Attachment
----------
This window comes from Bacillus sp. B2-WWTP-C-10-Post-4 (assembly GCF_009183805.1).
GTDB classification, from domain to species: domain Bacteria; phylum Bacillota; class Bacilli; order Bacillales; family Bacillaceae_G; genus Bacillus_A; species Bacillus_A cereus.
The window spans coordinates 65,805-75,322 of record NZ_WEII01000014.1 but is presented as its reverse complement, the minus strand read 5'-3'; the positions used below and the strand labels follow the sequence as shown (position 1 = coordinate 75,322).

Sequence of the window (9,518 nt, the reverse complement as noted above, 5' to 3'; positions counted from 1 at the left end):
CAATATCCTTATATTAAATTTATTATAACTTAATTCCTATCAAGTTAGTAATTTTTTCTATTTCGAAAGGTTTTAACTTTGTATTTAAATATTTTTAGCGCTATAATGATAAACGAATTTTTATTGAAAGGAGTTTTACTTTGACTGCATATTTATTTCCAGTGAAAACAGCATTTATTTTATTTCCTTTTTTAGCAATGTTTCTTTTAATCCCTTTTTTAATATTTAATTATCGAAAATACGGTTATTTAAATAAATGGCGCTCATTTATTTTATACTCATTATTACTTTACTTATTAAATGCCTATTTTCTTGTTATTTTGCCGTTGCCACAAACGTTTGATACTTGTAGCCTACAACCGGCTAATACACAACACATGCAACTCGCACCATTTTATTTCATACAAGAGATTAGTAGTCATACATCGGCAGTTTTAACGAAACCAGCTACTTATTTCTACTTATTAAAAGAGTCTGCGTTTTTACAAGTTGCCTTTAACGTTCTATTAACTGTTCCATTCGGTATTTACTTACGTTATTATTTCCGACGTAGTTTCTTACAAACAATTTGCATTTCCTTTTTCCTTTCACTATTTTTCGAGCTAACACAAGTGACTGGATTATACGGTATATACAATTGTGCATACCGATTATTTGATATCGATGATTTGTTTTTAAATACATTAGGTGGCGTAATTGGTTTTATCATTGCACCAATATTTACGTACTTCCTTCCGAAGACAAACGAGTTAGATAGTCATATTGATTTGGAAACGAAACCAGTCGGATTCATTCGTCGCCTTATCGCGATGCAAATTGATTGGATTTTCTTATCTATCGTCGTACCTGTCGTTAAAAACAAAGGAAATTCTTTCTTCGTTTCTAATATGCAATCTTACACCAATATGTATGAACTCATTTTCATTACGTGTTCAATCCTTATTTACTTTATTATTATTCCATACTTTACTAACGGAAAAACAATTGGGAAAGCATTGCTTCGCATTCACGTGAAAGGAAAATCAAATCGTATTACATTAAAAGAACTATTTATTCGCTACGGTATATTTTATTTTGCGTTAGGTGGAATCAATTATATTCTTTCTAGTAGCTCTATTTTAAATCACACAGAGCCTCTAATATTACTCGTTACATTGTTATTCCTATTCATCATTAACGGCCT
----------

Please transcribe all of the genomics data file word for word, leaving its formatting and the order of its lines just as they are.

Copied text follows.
This window comes from Bacillus sp. B2-WWTP-C-10-Post-4 (assembly GCF_009183805.1).
GTDB classification, from domain to species: domain Bacteria; phylum Bacillota; class Bacilli; order Bacillales; family Bacillaceae_G; genus Bacillus_A; species Bacillus_A cereus.
The window spans coordinates 65,805-75,322 of record NZ_WEII01000014.1 but is presented as its reverse complement, the minus strand read 5'-3'; the positions used below and the strand labels follow the sequence as shown (position 1 = coordinate 75,322).

Sequence of the window (9,518 nt, the reverse complement as noted above, 5' to 3'; positions counted from 1 at the left end):
CAATATCCTTATATTAAATTTATTATAACTTAATTCCTATCAAGTTAGTAATTTTTTCTATTTCGAAAGGTTTTAACTTTGTATTTAAATATTTTTAGCGCTATAATGATAAACGAATTTTTATTGAAAGGAGTTTTACTTTGACTGCATATTTATTTCCAGTGAAAACAGCATTTATTTTATTTCCTTTTTTAGCAATGTTTCTTTTAATCCCTTTTTTAATATTTAATTATCGAAAATACGGTTATTTAAATAAATGGCGCTCATTTATTTTATACTCATTATTACTTTACTTATTAAATGCCTATTTTCTTGTTATTTTGCCGTTGCCACAAACGTTTGATACTTGTAGCCTACAACCGGCTAATACACAACACATGCAACTCGCACCATTTTATTTCATACAAGAGATTAGTAGTCATACATCGGCAGTTTTAACGAAACCAGCTACTTATTTCTACTTATTAAAAGAGTCTGCGTTTTTACAAGTTGCCTTTAACGTTCTATTAACTGTTCCATTCGGTATTTACTTACGTTATTATTTCCGACGTAGTTTCTTACAAACAATTTGCATTTCCTTTTTCCTTTCACTATTTTTCGAGCTAACACAAGTGACTGGATTATACGGTATATACAATTGTGCATACCGATTATTTGATATCGATGATTTGTTTTTAAATACATTAGGTGGCGTAATTGGTTTTATCATTGCACCAATATTTACGTACTTCCTTCCGAAGACAAACGAGTTAGATAGTCATATTGATTTGGAAACGAAACCAGTCGGATTCATTCGTCGCCTTATCGCGATGCAAATTGATTGGATTTTCTTATCTATCGTCGTACCTGTCGTTAAAAACAAAGGAAATTCTTTCTTCGTTTCTAATATGCAATCTTACACCAATATGTATGAACTCATTTTCATTACGTGTTCAATCCTTATTTACTTTATTATTATTCCATACTTTACTAACGGAAAAACAATTGGGAAAGCATTGCTTCGCATTCACGTGAAAGGAAAATCAAATCGTATTACATTAAAAGAACTATTTATTCGCTACGGTATATTTTATTTTGCGTTAGGTGGAATCAATTATATTCTTTCTAGTAGCTCTATTTTAAATCACACAGAGCCTCTAATATTACTCGTTACATTGTTATTCCTATTCATCATTAACGGCCT